In Dwell's Dec/Jan 2010 issue, which tackled all manner of speculations about the future of design, former Editor-in-Chief Sam Grawe's story, "Piece by Pearce", introduced readers to the Pearce Ecohouse, a mountaintop residence in Malibu proposed by designer Peter Pearce. The idea behind the project was that, when built, it could become "a prototype for a fully sustainable prefab home."
Pearce, who trained as a product designer, had worked for the Eames Office and Buckminster Fuller before launching Pearce Structures (one of several ambitious Pearce ventures), where he helped develop steel space frame structures that included Biosphere 2 in Arizona, the Navy Pier Winter Garden in Chicago, and American Airlines corporate headquarters in Dallas.
He brought that experience to the Ecohouse, the "culmination of a lifelong quest to home in on the basic principles that drive good design," wrote Grawe. The crystalline, prefabricated steel frame structure, floating on tall piers, resembled a spaceship landing among the peaks of Malibu. Its lightweight frame—inspired by Pearce’s extensive research on patterns of structure in nature—would provide maximum stability and volume (3,138 square feet of column-free space) while employing a minimum of materials.
The home would also maximize space, light, and natural ventilation while minimizing energy consumption. It would be covered with 96 insulated and operable exterior windows and 48 operable ceiling windows (all would be cleaned by an integrated sprinkler system). A louver-based "climate management canopy" would minimize thermal gain in summer while opening the home up to the sun in the winter. The house’s temperature would be further controlled by radiant heating and cooling, through a floor-mounted system of hydronic tubing. Energy would be provided primarily via photovoltaic solar panels, with heating and cooling augmented via geothermal and heat exchange systems.
Ten years later, Pearce’s dream—the home’s proposed form and structure remain the same, except it would now sit lighter on the land atop several more piers—has not come true, for myriad reasons. Among other things, Pearce, now 84, has endured a number of health issues, his wife of 47 years passed away, and an abrupt move from Malibu to Ojai. While he continues to refine plans and seek permits for the ambitious structure (he still owns the property on which the Ecohouse would sit), the main obstacle is money. Pearce estimates the project will cost $5 to $7 million, with much of the cost going into extensive site work. He’s now seeking funds via foundations and companies looking to promote sustainable design, and via sales of a new chair prototype he is developing. (Pearce still receives royalties from his popular molded polypropene Cachet Chair, which he designed for Steelcase in 2001.)
Pearce still sees the house as a viable prototype for sustainable residential design. "I don’t presume that all future houses should be built this way, but I see this is as one way to demonstrate fundamental principles about managing climate and creating temperate environments for people to live in with minimal energy consumption," he says.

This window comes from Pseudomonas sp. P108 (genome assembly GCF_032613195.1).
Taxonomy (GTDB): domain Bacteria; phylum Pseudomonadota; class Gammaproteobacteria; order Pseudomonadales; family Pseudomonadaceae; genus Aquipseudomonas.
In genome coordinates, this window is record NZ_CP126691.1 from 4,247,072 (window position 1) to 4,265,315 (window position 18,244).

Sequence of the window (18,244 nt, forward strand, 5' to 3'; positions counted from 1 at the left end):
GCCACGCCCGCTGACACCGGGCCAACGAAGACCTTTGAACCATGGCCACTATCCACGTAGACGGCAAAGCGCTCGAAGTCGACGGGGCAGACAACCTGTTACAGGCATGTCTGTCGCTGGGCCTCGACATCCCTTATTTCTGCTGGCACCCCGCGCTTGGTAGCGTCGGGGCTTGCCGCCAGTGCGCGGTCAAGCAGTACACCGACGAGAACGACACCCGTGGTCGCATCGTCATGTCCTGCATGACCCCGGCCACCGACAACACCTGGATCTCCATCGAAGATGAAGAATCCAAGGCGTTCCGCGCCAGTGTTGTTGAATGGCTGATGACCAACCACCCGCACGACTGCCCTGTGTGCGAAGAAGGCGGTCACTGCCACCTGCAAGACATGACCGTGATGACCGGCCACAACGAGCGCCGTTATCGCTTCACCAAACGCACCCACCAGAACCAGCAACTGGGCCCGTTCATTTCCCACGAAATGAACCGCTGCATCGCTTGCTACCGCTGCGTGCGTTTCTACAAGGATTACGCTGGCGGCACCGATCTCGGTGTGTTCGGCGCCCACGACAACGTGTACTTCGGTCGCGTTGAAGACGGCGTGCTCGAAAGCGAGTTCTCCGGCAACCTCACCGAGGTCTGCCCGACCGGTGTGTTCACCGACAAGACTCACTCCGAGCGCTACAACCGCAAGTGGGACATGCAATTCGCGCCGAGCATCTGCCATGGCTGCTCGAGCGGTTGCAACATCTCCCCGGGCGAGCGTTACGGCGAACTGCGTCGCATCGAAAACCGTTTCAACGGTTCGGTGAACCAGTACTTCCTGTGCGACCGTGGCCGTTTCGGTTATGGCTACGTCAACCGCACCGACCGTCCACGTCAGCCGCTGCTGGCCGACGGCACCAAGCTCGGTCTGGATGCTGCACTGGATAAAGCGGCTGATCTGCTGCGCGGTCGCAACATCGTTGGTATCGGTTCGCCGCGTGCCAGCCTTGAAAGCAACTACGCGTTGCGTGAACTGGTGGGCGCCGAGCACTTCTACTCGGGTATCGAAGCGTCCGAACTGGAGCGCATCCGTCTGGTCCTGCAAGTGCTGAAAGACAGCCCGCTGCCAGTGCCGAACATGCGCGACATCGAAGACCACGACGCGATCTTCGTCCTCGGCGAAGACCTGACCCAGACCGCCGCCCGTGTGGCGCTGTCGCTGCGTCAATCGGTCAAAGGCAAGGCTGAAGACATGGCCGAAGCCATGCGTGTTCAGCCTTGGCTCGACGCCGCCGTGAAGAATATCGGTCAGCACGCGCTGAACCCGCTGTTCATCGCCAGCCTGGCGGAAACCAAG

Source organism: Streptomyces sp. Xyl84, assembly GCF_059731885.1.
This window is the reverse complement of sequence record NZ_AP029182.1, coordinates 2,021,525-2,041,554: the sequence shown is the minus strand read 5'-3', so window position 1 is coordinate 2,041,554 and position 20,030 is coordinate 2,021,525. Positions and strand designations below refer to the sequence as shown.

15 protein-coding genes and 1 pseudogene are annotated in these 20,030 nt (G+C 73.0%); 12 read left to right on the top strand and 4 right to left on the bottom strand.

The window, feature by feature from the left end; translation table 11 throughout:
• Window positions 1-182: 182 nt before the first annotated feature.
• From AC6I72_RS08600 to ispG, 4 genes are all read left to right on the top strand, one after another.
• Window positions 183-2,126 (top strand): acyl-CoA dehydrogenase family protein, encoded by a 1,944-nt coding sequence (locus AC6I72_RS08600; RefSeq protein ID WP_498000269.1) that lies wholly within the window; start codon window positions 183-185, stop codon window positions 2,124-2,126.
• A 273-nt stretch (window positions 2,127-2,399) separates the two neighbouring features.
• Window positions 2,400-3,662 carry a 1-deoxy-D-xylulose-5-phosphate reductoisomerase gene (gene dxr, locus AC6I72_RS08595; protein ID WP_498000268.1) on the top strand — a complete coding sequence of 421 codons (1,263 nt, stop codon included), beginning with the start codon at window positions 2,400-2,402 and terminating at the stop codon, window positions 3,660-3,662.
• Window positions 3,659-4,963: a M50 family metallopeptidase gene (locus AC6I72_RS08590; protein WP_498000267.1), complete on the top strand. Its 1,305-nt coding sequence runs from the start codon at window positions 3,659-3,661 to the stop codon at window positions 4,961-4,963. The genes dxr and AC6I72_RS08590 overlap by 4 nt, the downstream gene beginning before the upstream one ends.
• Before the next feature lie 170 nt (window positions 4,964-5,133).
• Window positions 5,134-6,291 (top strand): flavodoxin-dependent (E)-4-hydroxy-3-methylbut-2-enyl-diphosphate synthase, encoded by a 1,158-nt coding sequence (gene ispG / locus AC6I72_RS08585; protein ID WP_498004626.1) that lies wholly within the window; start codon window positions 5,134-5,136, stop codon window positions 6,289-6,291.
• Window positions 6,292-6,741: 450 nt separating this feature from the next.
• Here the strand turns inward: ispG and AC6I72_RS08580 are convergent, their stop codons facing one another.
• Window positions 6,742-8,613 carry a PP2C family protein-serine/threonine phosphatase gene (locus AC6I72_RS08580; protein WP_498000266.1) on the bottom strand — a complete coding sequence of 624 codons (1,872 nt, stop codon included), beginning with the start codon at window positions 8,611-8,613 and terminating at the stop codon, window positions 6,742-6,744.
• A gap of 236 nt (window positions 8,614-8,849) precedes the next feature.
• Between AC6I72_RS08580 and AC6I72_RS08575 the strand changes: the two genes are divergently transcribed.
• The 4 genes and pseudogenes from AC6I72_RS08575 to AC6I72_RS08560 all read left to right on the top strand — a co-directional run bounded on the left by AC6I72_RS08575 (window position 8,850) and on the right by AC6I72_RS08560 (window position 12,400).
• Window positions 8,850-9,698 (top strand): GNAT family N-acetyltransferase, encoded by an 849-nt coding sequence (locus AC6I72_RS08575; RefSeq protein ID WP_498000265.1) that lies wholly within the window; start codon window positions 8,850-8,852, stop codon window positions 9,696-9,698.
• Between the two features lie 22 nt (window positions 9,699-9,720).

Grawe, who first discovered Pearce while deep-diving into sustainable building practices on the internet years ago, admires the project's level of ambition and rigor; elements he often sees lacking in new sustainable residential projects. Pearce, who has studied and taught high-performance building since the 1960s, is particularly well-known for his book Structure in Nature Is a Strategy for Design (MIT Press), which is still popular more than 30 years after publication.
Grawe sees the Pearce EcoHouse, like so many potential prefab prototypes, as a victim of a market that hasn’t fully embraced the building technique. "Maybe it comes down to the willingness of both people and financial institutions to get behind a different idea of what home could be," he says.
Wes Sullens, director of materials and resources with the U.S. Green Building Council, sees prefab homes as the next frontier in sustainable and affordable housing. He, too, admires Pearce’s rigor, but like Grawe, points to a few instances where Pearce’s idea doesn’t hold up as well in today’s sustainability conversation. These include its heavy use of glass and steel (creating high levels of embodied carbon and a high carbon footprint), its high cost, its large size (about 5,000 square feet), and a site not anywhere near public transit.
Sullens also sympathizes with the struggle of visionary green and prefab designers to develop new models, given the weights of strict codes, tight financing, and high construction costs. "I think there is some reality check in this environment; nobody wants to be first," he says.
Pearce says that the Ecohouse (and others like it, particularly those on flatter sites) would only cost about $150 to $200 per square foot to build. Labor costs would be minimized thanks to a system of parts that could be welded together on site like an erector set. The Ecohouse, he says, would incorporate steel with very high recycled content. He doesn’t feel comfortable using untested biomaterials, like mass timber, on such a complex and novel project. "My philosophy of building is to use materials that have a real solid history and for which there are well-known properties. We know how steel works, and how it fails. A newer material might break down or fail or not block enough sun."
Pearce remains discouraged by the waste and timidity that he associates with most housing today. "In our culture you can pick any topic, any built object, whether it’s a modern stove or refrigerator, and they all exhibit this inexorable move towards higher and higher performance at lower and lower cost. The only domain that doesn’t reflect that is building, especially housing."
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